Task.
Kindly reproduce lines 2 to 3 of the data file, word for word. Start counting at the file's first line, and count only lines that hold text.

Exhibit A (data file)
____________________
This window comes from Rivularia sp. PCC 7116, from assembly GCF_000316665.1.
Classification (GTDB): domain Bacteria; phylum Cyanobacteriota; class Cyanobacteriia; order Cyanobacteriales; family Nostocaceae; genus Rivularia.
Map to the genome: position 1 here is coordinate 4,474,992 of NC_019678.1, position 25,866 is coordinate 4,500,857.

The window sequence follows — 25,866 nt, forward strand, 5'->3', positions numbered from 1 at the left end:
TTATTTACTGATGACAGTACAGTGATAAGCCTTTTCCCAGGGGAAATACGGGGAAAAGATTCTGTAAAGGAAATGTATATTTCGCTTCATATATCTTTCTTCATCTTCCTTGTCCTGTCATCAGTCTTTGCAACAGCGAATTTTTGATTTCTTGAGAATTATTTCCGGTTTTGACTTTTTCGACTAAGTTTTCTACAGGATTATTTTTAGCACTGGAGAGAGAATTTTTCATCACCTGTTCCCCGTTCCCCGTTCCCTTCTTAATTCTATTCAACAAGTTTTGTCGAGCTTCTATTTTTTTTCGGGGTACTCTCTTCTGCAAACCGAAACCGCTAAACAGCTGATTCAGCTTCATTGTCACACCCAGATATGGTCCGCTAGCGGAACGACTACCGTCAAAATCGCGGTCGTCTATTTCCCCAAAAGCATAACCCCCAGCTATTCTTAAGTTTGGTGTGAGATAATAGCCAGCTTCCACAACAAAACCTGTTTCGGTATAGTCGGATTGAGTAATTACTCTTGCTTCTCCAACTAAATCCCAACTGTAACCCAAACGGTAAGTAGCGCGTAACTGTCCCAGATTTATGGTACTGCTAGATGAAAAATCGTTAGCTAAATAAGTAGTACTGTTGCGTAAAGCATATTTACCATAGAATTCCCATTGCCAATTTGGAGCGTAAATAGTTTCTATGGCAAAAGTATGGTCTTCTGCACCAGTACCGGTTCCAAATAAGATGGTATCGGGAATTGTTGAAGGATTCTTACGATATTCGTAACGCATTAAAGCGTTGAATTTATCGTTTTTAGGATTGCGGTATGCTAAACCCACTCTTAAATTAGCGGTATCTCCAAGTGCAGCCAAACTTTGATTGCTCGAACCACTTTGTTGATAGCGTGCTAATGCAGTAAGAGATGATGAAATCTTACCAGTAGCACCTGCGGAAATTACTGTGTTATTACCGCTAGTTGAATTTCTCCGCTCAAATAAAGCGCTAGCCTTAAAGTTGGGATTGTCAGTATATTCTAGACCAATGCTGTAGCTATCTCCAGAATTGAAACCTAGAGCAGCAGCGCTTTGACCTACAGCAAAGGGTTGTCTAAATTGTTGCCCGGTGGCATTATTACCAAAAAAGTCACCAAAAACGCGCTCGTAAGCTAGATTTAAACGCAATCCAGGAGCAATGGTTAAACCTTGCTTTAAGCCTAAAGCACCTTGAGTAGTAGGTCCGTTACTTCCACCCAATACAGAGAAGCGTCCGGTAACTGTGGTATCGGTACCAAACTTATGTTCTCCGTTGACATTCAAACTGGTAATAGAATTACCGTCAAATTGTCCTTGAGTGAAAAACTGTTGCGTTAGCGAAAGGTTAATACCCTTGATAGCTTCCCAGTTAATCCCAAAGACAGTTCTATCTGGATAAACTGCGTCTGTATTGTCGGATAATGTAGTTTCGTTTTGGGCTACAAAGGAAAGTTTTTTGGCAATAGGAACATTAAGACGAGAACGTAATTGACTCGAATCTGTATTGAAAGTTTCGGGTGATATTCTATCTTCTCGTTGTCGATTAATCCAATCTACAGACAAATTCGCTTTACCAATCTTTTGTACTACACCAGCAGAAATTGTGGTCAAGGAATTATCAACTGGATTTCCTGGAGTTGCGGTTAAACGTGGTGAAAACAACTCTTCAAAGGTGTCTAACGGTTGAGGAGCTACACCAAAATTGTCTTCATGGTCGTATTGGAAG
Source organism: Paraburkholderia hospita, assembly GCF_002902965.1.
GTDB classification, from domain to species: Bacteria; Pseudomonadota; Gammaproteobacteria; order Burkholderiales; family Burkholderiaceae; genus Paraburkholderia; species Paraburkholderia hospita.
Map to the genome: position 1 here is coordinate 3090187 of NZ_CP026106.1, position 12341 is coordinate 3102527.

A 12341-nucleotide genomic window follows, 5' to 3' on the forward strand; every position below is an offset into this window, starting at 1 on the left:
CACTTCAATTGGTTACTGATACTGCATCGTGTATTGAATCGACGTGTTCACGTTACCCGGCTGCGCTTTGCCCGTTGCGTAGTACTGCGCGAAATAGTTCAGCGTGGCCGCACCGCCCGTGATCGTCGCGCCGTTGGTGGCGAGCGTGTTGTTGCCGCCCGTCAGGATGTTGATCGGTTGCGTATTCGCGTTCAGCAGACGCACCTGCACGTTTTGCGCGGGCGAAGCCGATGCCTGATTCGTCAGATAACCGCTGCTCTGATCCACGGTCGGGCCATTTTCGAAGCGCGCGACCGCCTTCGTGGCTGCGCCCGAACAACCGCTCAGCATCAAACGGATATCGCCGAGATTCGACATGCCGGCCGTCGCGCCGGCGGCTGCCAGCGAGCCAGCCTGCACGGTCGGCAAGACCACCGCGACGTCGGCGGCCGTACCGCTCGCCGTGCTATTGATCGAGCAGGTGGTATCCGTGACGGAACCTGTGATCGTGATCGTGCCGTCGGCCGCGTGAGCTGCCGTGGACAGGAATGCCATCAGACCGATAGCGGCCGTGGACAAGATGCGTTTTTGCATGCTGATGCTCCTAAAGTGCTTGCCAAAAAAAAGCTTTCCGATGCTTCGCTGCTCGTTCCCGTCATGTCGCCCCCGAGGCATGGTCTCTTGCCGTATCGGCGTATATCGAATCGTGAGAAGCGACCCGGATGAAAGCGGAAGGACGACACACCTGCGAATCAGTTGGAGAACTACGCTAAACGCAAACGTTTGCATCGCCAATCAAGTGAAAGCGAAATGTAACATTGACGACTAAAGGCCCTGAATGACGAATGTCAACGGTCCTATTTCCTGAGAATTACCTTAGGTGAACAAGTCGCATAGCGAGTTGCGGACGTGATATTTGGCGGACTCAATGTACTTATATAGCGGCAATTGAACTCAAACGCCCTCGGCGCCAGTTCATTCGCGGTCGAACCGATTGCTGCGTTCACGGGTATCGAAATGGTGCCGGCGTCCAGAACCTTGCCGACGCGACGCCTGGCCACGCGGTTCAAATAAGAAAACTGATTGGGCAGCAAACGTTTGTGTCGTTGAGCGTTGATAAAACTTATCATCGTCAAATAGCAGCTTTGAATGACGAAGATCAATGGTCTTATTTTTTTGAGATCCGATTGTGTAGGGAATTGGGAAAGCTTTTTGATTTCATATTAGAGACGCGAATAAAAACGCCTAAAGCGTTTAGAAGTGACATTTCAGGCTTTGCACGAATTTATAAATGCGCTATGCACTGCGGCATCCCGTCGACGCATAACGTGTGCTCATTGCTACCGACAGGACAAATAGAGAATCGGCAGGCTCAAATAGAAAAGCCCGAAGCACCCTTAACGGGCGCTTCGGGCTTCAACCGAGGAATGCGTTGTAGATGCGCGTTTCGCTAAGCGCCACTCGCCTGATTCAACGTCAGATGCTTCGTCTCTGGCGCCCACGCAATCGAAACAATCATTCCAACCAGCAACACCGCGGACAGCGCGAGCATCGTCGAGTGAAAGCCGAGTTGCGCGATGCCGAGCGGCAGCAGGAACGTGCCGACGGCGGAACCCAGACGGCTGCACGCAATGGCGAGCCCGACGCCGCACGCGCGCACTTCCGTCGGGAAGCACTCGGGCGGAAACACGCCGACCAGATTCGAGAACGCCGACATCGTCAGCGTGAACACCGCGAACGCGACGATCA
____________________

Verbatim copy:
Classification (GTDB): domain Bacteria; phylum Cyanobacteriota; class Cyanobacteriia; order Cyanobacteriales; family Nostocaceae; genus Rivularia.
Map to the genome: position 1 here is coordinate 4,474,992 of NC_019678.1, position 25,866 is coordinate 4,500,857.